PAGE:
An unprecedented shortage of veterinarians and an big increase in pet ownership has created a “perfect storm” resulting in longer waiting times for routine procedures, experts say.
A shortage of vets was compounded by the border closure because of Covid-19.
Vet Partners operations manager Callum Irvine said a border exception for 30 vets last year and a further 50 earlier this year still left the country far short of the number needed. Getting spots in MIQ booked had proven difficult. Many of them have not yet arrived as a result.
A survey of the Veterinary Association’s members last year found there were 120 practices in need of about 220 vets throughout the country, and across specialities.
An association spokeswoman said about 120 newly qualified vets entered the workforce each year.
Companion Animal Council general manager David Lloyd said microchip registrations, a good indication of pet ownership, had increased 35 per cent in the first six months of this year compared to the same period last year.
Dog ownership had increased 30 per cent and cat ownership had increased 40 per cent, Lloyd said.
“The previous two years cat registrations were completely flat, meaning that people weren’t adopting many cats. And I suspect that big bounce shows an explosion in the cat population as de-sexing stopped abruptly in April last year,” he said.
Lockdowns had also encouraged the trend, as workers spent more time at home. Companion animals had become more popular as a result.
Lloyd said he expected the trend would continue over the next six months, as registrations continued to rise every month.
Irvine said the industry now had to think about what it would do differently. Vet Partners owned more than 50 practices thorugout the country and was the largest private employer of vets.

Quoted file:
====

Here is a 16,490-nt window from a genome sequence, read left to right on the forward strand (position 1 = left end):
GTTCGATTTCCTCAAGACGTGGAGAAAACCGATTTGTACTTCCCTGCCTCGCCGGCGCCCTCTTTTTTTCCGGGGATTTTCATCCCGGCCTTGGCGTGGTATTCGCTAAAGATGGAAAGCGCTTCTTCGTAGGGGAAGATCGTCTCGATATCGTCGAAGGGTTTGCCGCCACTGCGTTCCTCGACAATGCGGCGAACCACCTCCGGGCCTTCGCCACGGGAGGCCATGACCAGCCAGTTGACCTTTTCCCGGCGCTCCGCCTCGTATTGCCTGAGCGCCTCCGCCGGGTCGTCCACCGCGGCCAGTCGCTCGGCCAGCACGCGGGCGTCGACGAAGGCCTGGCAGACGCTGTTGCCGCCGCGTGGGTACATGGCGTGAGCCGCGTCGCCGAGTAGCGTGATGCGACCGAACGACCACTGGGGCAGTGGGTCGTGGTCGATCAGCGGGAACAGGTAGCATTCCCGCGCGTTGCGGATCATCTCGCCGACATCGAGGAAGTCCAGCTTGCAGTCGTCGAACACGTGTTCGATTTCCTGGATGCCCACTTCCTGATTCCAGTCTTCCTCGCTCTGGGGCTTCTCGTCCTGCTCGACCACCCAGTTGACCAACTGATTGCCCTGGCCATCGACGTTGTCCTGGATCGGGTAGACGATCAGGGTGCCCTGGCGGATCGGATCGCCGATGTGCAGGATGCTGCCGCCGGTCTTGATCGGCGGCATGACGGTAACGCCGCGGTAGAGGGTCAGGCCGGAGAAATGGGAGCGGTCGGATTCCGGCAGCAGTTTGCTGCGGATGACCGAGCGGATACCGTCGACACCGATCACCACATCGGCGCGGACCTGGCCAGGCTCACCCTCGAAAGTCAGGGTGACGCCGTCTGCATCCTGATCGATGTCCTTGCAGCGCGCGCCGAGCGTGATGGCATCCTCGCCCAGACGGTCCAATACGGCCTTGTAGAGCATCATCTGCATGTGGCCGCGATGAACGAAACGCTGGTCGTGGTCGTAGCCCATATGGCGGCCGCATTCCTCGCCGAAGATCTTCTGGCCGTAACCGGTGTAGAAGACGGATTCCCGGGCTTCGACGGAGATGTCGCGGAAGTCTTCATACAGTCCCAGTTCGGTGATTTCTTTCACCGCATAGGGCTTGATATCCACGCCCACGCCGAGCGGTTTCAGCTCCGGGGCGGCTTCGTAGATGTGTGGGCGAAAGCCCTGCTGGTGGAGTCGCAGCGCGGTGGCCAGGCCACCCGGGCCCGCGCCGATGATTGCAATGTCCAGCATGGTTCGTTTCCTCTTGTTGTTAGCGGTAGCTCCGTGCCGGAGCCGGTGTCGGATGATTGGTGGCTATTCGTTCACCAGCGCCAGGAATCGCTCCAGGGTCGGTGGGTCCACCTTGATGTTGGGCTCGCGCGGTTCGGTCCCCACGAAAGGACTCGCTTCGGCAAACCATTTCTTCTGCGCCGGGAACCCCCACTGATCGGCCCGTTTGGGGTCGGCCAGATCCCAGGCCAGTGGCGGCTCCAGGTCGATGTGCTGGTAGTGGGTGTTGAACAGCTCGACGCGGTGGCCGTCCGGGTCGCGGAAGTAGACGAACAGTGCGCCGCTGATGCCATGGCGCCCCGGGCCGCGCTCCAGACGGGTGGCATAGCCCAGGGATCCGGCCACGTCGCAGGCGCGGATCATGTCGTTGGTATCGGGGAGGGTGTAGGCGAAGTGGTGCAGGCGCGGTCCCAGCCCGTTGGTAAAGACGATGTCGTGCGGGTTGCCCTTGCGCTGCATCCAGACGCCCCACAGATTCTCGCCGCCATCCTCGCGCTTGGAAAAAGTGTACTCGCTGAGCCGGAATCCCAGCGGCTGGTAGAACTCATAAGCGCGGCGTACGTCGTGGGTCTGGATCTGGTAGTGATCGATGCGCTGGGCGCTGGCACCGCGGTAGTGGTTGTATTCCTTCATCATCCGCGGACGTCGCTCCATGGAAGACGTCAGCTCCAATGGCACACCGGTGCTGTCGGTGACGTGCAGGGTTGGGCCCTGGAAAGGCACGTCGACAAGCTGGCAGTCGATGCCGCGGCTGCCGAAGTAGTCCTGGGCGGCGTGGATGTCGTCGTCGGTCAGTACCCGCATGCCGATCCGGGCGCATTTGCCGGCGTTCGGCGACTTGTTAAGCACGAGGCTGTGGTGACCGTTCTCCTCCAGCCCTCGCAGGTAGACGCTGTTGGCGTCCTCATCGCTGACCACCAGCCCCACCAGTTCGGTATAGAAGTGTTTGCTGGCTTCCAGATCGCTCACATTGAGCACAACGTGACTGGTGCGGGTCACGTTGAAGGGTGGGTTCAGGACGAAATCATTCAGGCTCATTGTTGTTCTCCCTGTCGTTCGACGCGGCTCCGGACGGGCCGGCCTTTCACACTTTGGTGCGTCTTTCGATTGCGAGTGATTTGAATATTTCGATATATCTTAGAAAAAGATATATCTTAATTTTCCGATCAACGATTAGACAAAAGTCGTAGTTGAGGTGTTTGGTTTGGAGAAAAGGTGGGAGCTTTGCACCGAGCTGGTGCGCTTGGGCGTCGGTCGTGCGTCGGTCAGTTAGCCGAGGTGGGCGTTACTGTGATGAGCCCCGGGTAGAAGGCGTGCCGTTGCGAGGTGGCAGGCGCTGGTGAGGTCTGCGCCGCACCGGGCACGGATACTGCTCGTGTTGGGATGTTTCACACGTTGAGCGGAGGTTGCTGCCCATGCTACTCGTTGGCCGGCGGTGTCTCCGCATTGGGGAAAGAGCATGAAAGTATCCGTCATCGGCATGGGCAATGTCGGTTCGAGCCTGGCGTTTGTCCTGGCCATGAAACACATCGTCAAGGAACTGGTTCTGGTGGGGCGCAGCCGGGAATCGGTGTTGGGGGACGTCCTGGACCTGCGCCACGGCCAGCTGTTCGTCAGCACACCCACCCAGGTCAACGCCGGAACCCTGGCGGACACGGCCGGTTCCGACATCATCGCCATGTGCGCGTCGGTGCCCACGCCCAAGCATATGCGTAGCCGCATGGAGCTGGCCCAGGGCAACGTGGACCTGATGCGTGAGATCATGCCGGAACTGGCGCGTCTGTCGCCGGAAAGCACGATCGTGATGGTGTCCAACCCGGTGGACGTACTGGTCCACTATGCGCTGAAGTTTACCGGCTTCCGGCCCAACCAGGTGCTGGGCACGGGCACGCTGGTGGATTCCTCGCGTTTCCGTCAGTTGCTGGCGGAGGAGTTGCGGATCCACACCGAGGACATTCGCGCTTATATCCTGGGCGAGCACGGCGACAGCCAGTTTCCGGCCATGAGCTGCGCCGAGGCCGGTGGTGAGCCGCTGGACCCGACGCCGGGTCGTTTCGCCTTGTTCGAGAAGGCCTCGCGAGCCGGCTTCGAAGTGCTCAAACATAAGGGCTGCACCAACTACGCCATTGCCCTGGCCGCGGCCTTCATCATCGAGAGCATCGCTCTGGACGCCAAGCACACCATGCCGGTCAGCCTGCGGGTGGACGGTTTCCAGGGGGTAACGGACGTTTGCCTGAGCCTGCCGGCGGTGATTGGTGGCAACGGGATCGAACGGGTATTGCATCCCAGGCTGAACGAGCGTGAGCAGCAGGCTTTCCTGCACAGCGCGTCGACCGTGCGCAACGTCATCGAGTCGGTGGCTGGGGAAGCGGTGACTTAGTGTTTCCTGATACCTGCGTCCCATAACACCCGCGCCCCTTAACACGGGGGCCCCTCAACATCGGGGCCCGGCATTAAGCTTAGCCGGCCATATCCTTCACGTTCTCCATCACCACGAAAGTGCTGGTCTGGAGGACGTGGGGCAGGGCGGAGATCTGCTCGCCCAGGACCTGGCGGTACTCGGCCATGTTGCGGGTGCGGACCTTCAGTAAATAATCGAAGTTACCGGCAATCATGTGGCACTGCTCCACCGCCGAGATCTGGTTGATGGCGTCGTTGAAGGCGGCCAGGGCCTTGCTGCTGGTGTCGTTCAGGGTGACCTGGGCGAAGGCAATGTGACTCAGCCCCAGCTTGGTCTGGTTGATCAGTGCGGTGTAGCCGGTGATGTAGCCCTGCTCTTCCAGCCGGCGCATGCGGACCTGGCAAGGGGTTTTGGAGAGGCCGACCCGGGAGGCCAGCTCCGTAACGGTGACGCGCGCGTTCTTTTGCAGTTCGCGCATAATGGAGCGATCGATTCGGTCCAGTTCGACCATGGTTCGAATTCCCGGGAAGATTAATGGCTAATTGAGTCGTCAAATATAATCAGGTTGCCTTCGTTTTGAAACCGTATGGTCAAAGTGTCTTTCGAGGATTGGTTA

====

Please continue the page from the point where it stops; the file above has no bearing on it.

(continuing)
“It has been the perfect storm for us. We are reaching that crisis point where everyone has coped and survived through the Covid period but its increasingly obvious that there is not going to be any quick solution with vets coming over the border.” Sick animals would still get care but pet owners would have to wait longer for routine things such as dental care, vaccinations and checks, he said.
Veterinary Association chief executive Kevin Bryant said pet owners had traditionally expected to be able to see vets straight away but would have to learn to see it in the same way as seeing a GP.
“You have to wait. They will always respond to an emergency. A few people have been getting grumpy with our vets but there are only so many hours in the day.” Irvine said Vet Partners had had to close two practices in Christchurch in the last year, and one in Wellington. The group had been able to consolidate clinics and move staff to other practices to retain them, but this wasn’t the case for many others.
“I think there are many clinics across the country that are very strapped and constrained and operativing far below the level they would like to.” Bryant said there was greater demand from farmers at the moment due to seasonal calving and lambing.
“They are really busy at this time of year anyway and practices are having to, in some cases, halt companion animal services due to shortages. Practices are having to take measures to manage workload on their vets.” Veterinary nurses and technicians were having to step up and take a more frontline role, which allowed vets to focus on tasks only they could do and gave nurses and technicians a chance to more fully utilise their training, he said.
Anecdotally, salaries for all skill levels were increasing, he said.
Irvine said the fixed pool of vets meant they were able to negotiate strongly while other practices reported a culture of poaching talent had emerged as practices fought it out for staff.
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